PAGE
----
Technological constraints meant that the original Monkey Island game saw 25 percent of its dialogue text cut before it was released.
Talking to Sony Santa Monica's Alanah Pearce, writer Tim Schafer revealed that The Secret of Monkey Island was originally too long and had to get some heavy editing.
"We were writing on Monkey Island, and we were told 'you guys, we can't go on six floppies. We have to go on five. We have too much text,'" Schafer recalled before remarking how strange that sort of thing is to imagine now.
"Ron [Gilbert] was like, 'we have to cut 25 percent of the dialogue,'" he continued.
However, this was not something that came easily to Schafer at first, with the writer stating, "I went and would look at a scene I wrote and I was like 'no, I nailed that... that's perfect.'"
Thankfully though, fellow game designer Hal Barwood was in the studio working on Indiana Jones: Fate of Atlantis at this time, and he gave Schafer some advice for his Monkey Island predicament.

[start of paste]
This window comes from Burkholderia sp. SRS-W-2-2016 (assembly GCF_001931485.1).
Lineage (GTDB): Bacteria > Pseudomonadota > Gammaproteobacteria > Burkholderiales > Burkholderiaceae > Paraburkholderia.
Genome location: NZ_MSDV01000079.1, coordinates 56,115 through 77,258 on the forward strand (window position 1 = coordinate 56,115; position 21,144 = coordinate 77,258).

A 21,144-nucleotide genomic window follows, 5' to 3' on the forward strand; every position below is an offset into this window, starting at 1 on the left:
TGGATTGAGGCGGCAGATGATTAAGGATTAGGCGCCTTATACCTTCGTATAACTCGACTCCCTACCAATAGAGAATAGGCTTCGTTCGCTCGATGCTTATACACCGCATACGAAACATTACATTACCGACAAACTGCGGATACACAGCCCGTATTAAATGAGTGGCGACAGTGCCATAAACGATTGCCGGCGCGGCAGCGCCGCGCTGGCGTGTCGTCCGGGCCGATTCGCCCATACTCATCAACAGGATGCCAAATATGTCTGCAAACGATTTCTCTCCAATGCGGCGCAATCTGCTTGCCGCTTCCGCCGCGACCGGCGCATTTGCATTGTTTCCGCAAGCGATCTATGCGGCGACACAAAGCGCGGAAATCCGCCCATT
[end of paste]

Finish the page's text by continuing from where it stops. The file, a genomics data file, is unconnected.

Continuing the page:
"[He told me] 'it is hard, but imagine your writing is like a spider's web, and some of the little strands of the web are loose.
"If you cut those, it doesn't make the spiderweb weaker. It makes it more firm because the other strands of the spiderweb are now carrying more weight. It gets more rigid, and firm, and tighter.'"
This metaphor changed Schafer's way of thinking when it came to his writing, with the game designer now considering "does this line of dialogue advance the story, does it give you any more information" any time it comes to making edits.
In other words, "is this holding weight [on the spiderweb]?".
After a long hiatus, the Monkey Island series is set to return with the appropriately-named Return to Monkey Island later this year.
While an exact date has not yet been announced, we do know it will be coming to consoles first on Nintendo Switch upon its release.
Will you support Eurogamer?
We want to make Eurogamer better, and that means better for our readers - not for algorithms. You can help! Become a supporter of Eurogamer and you can view the site completely ad-free, as well as gaining exclusive access to articles, podcasts and conversations that will bring you closer to the team, the stories, and the games we all love. Subscriptions start at £3.99 / $4.99 per month.